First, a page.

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Elizabeth Sigmund

Auteur de Sylvia Plath in Devon: A Year's Turning

2 oeuvres 22 utilisateurs 1 Critiques

Œuvres de Elizabeth Sigmund

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It is not my intention to review Elizabeth Sigmund and Gail Crowther's recent book Sylvia Plath in Devon: A Year's Turning (Fonthill Media, 2014). However, if parts of this sounds like a review it is merely coincidence. Having contributed the introduction "Writing Life" to the book and been a witness to it in all its stages -- from manuscript to proof to the printed form -- the book is in many ways too close. However, having said that, I do not think there is anything wrong with either commenting on Sylvia Plath in Devon or promoting it. And what better day to do it than today, 11 February 2015, the 52nd anniversary since Plath's death. A day to celebrate Plath's life, which Sylvia Plath in Devon does. Though some might say I am biased, I simply cannot recommend this book highly enough.

Sylvia Plath in Devon is written with care and compassion which is a direct reflection on the all-too brief but meaningful friendship between Elizabeth Sigmund (then Compton) and Sylvia Plath. The true nature of the friendship, and just how much it meant to Plath, is evident in the simple act of Plath famously turning to Elizabeth for comfort on the difficult day in July 1962 when Ted Hughes' infidelity was confirmed. Also in Plath dedicating her first novel The Bell Jar to Elizabeth and her then husband, the writer David Compton.

Elizabeth's memoir of Plath is a wonderful read, recalling many of their meetings. What is remarkable is how clear the memories are, how deeply ingrained they are in Elizabeth's being, how even after Plath's death she was a strong and vibrant presence in her life. As well, how Plath's life seemed to connect and intersect with Elizabeth's after Plath's death. These connections might have been illuminated had Plath lived, but I find it truly remarkable that they were made, sometimes decades after Plath's death. The cohesiveness transferred to Gail's full-length chapter on Plath's time in Devon from September 1961 to December 1962. Major works by Plath are discussed, and the narrative reads smoothly, as Gail expertly weaves together a thorough and compelling story of Plath's life and times. Drawn from a careful intertextual assessment of Plath's archives: letters, personal papers, working manuscripts for poetry, radio recordings and broadcasts, realia, and much more, Gail's chapter highlights what mattered most to Plath during this period: her writing, her family, culture, and the development of a country identity and presence.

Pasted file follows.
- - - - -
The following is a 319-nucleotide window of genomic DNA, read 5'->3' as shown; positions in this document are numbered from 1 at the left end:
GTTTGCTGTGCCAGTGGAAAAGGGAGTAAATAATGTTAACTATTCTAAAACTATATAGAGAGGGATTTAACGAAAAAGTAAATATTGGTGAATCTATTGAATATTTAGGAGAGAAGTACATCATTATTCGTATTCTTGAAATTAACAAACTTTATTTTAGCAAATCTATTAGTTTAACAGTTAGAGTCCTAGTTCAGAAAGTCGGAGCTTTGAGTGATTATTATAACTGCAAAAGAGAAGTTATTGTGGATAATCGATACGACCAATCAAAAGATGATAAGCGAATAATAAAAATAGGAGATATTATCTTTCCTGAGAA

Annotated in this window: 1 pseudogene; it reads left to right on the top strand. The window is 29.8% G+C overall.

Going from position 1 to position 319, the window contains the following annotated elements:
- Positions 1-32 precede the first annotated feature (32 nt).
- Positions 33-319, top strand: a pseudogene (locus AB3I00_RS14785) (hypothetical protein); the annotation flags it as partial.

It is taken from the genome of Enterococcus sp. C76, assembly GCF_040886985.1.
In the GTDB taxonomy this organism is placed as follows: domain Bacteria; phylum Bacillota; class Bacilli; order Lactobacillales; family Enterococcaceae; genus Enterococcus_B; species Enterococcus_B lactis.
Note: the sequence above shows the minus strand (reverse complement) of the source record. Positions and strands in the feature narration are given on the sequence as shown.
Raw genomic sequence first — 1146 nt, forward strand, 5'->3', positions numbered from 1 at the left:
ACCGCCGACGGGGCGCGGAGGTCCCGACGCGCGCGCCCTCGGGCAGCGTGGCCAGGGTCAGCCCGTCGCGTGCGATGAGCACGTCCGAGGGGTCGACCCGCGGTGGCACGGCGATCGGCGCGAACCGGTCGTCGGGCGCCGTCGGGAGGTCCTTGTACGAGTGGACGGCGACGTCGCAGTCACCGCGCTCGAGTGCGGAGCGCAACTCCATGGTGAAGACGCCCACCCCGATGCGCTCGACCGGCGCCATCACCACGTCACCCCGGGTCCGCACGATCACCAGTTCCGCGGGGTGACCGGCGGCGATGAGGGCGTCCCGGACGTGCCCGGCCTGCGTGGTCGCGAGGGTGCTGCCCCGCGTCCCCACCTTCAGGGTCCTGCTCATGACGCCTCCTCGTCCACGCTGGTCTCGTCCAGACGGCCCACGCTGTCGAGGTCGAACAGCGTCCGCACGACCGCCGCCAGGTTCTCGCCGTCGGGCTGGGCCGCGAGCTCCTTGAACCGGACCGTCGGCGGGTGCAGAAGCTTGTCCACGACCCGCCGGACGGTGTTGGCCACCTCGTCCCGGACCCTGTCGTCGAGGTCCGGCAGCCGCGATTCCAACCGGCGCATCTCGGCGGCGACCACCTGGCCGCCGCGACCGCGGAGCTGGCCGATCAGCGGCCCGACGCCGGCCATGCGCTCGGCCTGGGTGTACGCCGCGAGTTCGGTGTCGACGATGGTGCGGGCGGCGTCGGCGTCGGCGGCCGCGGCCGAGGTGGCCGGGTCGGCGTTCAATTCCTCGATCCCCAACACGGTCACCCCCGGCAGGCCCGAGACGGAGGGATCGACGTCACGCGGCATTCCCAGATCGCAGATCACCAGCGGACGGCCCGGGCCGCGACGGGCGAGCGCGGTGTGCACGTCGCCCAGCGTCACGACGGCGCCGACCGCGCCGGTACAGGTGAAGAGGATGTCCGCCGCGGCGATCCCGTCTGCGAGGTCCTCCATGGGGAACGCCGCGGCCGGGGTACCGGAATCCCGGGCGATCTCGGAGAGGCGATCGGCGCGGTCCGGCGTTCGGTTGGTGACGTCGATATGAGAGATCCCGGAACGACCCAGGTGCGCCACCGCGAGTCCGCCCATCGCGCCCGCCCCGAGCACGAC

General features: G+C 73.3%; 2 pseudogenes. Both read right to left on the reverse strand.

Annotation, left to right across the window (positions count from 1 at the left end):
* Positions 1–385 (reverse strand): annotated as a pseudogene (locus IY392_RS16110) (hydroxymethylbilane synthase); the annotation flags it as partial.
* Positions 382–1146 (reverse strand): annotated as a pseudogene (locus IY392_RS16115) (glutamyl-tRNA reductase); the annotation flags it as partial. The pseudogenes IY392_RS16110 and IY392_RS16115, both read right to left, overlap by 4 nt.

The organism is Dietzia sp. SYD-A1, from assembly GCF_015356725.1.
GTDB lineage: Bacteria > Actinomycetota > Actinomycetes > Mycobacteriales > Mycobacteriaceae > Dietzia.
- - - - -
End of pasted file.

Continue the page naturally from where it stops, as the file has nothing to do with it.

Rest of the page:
Sylvia Plath in Devon assumes prior knowledge of Plath's life, of her first 29 years. When necessary, Gail dips both into pre-Devon life and also at Plath's death. It is not an easy book to read, very emotionally charged as the subject seems always to be. But rather than dwell on mistakes and pass judgement on the behavior of people now gone, Gail sticks solidly to Elizabeth's example of exuding tact. Elizabeth has an amazing soul and vivacity, her voice and laugh when I hear it keeps me on a high for days. And I can just imagine how easily Plath took her. As each chapter of Sylvia Plath in Devon: A Year's Turning was written, and as I worked on the introduction, I felt Elizabeth's strong presence as a guiding force; an unconscious and unstated dictum that this book be about nothing other than her friend Sylvia Plath and her achievements.
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pksteinberg | Mar 9, 2015 |

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Œuvres
2
Membres
22
Popularité
#553,378
Évaluation
5.0
Critiques
1
ISBN
2